has led to actual treatments for congenital diseases.  It is often
related to Vannevar Bush’s report that offered
“basic curiosity driven research and science is the seed corn
that eventually leads to new technologies and innovations.  Harry
Truman launched NSF based on this report.”
.
Codebreaker also breaks into a timely description of patents
in this realm:
.
“Ever since the republic of Venice in 1474 passed a
statute giving the inventors of any new and ingenious
device the exclusive right to profit from it for 10 years
.
…Biological patents have a long history.  In 1873 the
French biologist Louis Pasteur was awarded the first
known patent for a microorganism:  a method for making
yeast free from organic germs of disease.  Thus, wee have
pasteurized milk, juice, and wine.”
.
“The modern biotechnology industry was born a century
later when a Stanford attorney approached Stanley Cohen
and Herbert Boyer and convinced them to file for a patent
on the method they had devised for the manufacturing of
new genes using recombinant DNA…”
.
Stories of the people involved in this incredible science
epic should be worth the time for scientists to peruse.  He
tells of competition leading to cooperation, mentoring and
collaboration.

comments (0)
01/10/21
Career Management. Multi-career Paths
Filed under: Recent Posts, Position Searching, Mentoring, Mature professionals, Post-docs, Technicians, Observ. Trends, Undergraduate majors, Alternate Career Paths
Posted by: site admin @ 8:10 am

An email reached me about changing career paths
[from Zackary Crockett].

.
I will try to find a viable link
This can happen to many of us who are trained as
a scientist where technology takes a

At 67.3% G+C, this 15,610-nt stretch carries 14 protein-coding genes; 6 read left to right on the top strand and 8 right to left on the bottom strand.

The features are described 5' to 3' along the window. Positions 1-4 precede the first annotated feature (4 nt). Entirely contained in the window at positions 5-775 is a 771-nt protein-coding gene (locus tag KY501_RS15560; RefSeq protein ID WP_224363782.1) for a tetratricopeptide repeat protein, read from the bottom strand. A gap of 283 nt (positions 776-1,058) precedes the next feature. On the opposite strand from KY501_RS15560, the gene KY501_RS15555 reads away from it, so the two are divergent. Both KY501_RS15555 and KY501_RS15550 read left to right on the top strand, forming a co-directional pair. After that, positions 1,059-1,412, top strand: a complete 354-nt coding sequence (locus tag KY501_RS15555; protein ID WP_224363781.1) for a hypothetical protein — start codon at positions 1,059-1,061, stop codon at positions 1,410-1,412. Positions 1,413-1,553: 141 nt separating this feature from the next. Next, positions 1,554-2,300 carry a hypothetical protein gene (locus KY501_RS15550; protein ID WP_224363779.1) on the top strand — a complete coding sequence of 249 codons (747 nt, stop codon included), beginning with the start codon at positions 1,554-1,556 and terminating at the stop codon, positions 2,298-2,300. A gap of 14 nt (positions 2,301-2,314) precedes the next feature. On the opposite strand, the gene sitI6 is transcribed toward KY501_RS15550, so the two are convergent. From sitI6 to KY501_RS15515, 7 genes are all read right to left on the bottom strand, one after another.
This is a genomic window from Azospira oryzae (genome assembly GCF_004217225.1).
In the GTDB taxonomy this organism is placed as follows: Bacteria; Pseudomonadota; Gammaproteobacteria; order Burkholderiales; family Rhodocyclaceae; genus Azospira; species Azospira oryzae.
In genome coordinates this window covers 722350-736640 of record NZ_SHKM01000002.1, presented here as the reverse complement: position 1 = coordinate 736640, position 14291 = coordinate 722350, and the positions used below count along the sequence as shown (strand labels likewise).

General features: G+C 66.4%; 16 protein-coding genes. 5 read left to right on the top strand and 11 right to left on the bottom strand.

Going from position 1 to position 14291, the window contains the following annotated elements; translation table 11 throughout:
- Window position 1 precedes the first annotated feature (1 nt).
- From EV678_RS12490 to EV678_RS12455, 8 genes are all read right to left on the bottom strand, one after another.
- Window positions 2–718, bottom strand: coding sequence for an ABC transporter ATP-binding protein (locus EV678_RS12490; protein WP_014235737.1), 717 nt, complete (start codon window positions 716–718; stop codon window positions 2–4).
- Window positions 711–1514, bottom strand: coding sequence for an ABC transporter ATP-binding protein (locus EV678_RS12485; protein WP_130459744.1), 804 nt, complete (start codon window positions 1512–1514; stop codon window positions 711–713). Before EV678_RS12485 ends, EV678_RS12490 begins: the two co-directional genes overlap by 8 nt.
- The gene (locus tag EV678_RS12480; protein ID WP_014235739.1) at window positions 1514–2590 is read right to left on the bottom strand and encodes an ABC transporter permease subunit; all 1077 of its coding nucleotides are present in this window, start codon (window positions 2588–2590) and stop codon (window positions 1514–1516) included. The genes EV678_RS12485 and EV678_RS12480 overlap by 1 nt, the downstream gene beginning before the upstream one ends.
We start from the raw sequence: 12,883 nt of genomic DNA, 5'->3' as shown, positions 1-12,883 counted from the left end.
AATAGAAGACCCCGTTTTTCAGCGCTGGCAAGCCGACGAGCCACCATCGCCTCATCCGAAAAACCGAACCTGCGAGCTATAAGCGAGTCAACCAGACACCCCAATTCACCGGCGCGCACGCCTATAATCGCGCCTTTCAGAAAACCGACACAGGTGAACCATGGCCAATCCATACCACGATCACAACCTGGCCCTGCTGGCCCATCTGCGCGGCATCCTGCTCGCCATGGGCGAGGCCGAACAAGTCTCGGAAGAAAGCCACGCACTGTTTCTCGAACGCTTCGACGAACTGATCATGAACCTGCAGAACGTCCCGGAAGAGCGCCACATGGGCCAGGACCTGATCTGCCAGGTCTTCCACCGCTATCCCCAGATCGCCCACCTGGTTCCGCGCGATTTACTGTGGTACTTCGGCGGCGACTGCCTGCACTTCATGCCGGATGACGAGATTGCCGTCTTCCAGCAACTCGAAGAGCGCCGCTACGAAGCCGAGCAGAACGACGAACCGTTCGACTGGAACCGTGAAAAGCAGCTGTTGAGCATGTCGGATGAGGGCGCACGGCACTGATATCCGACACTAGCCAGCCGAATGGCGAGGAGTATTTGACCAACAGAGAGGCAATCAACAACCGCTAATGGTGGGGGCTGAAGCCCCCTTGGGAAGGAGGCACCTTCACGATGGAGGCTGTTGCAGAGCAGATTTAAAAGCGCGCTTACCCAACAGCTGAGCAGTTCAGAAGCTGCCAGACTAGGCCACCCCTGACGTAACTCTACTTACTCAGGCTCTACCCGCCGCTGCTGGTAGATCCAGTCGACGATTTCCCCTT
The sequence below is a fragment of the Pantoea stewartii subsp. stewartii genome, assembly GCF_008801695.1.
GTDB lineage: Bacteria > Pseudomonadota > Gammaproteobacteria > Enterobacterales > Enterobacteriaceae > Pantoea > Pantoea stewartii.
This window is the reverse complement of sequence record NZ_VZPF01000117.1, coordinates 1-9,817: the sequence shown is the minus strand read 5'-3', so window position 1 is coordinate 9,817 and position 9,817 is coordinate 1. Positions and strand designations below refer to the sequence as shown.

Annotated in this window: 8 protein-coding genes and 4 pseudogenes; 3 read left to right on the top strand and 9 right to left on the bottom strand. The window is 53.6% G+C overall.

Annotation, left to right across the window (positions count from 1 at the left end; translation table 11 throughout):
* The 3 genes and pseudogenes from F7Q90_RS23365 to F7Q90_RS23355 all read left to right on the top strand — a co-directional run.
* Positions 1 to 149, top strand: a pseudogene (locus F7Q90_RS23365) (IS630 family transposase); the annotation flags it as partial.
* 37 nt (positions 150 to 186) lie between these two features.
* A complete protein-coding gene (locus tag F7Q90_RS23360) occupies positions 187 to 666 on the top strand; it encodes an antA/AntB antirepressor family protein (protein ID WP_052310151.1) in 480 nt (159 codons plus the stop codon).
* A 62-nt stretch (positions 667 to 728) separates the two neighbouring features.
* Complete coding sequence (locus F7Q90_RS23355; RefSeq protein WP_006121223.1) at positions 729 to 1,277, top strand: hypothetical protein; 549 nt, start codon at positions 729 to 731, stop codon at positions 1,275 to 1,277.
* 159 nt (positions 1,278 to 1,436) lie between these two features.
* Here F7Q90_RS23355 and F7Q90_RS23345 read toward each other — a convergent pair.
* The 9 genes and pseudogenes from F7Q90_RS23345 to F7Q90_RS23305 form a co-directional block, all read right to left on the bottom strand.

hockey-stick-like shift in what methods and areas
of expertise are favored and successful.
.
Your mindset is your key to success, I can attest.
After grad school, I desired to apply myself to an
area where “the rubber meets the road”, practical
areas–  To work in industry
.
After doing this for several decades, in electrochemistry,
applied solid state and polymer chemistry, photography,
statistics, I learned from a national lab researcher that 
later in his career he sought areas where he noticed “gaps”
where he could bring knowledge and experience to bear.
It was a deciding moment.  My targets changed.
.
One area that is not mentioned in the Crockett story is
changes in your health and outlook, as our careers 
extend and our “perceived expertise” and creativity
might not fit our roles.  Nonetheless, I recommend the
article for it may help you.
comments (0)
12/28/20
TIP: Linkedin Use during and after Pandemic
Filed under: Recent Posts, Interviewing, Position Searching, Job Offer (Situations), Mature professionals, Post-docs, Technicians, Observ. Trends, Undergraduate majors, Alternate Career Paths
Posted by: site admin @ 4:12 pm

Read a purposeful NYTimes articel by Charlette Cowles